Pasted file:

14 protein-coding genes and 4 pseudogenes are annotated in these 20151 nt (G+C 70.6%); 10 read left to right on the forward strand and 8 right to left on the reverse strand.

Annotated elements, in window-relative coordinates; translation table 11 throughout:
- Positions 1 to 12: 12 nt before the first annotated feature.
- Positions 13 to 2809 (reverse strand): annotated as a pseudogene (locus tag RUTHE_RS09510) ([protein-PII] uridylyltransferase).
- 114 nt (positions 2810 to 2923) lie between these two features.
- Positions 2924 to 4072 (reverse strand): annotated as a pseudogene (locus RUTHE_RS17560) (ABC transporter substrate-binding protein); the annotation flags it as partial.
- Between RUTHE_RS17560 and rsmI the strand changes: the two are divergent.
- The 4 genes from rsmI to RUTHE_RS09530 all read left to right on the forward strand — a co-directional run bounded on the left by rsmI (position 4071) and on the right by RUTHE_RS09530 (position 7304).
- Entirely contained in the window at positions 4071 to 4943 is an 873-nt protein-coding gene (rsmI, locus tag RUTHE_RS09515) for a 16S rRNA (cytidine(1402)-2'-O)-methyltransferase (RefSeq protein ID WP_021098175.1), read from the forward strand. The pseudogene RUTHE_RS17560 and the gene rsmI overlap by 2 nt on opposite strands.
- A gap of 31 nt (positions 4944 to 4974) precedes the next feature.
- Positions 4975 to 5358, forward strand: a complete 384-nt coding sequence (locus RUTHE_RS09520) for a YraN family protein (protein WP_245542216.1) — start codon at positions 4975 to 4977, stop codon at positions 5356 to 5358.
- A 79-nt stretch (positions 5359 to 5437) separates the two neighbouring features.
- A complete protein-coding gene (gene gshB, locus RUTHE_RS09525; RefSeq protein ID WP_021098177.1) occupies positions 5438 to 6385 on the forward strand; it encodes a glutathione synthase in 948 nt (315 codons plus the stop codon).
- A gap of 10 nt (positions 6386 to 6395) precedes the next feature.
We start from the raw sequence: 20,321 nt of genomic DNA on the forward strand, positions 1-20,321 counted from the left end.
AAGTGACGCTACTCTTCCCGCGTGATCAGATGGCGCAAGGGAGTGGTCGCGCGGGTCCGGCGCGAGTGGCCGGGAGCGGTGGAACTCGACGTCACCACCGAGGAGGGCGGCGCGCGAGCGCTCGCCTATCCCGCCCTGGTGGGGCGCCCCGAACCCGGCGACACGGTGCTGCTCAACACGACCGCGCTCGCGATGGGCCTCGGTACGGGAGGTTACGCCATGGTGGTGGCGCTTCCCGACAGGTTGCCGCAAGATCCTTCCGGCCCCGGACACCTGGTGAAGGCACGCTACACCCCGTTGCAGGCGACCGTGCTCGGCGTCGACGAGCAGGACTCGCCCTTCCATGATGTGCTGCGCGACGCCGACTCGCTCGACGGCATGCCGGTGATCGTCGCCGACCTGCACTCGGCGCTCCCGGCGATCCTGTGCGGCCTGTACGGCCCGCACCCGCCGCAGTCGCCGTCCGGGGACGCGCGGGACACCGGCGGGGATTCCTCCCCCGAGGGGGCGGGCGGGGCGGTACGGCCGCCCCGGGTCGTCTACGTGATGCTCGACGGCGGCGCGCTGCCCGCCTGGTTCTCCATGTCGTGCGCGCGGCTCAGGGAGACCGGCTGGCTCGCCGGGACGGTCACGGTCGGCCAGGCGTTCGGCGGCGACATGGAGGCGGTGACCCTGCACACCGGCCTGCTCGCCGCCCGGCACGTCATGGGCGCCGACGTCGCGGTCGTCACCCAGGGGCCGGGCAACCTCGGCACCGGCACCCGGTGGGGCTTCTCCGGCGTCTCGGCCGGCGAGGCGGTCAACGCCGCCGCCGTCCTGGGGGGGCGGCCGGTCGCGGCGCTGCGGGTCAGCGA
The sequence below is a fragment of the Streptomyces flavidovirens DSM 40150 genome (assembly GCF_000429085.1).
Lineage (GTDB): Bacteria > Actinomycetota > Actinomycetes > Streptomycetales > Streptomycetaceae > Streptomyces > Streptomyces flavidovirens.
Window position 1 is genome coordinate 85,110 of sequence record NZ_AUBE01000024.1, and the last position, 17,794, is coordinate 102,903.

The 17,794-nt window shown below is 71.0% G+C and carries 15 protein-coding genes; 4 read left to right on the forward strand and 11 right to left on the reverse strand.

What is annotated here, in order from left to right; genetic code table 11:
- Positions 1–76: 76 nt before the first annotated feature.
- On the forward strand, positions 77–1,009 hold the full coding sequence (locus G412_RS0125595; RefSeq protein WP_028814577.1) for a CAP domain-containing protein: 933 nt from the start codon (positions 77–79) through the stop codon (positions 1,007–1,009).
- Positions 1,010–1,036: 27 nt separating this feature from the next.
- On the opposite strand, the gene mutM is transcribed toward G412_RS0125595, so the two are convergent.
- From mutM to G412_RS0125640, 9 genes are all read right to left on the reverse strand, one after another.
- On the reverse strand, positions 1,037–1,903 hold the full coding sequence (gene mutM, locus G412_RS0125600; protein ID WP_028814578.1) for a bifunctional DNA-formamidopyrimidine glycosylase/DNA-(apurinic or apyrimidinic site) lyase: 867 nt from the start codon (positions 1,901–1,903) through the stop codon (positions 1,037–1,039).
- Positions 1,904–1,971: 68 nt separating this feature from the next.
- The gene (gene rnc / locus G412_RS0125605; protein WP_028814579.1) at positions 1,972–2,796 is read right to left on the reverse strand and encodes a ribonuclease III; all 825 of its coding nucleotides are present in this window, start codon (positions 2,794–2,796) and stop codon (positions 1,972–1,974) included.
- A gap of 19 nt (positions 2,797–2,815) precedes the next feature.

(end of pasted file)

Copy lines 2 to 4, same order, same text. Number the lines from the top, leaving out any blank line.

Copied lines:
Annotated elements, in window-relative coordinates; translation table 11 throughout:
- Positions 1 to 12: 12 nt before the first annotated feature.
- Positions 13 to 2809 (reverse strand): annotated as a pseudogene (locus tag RUTHE_RS09510) ([protein-PII] uridylyltransferase).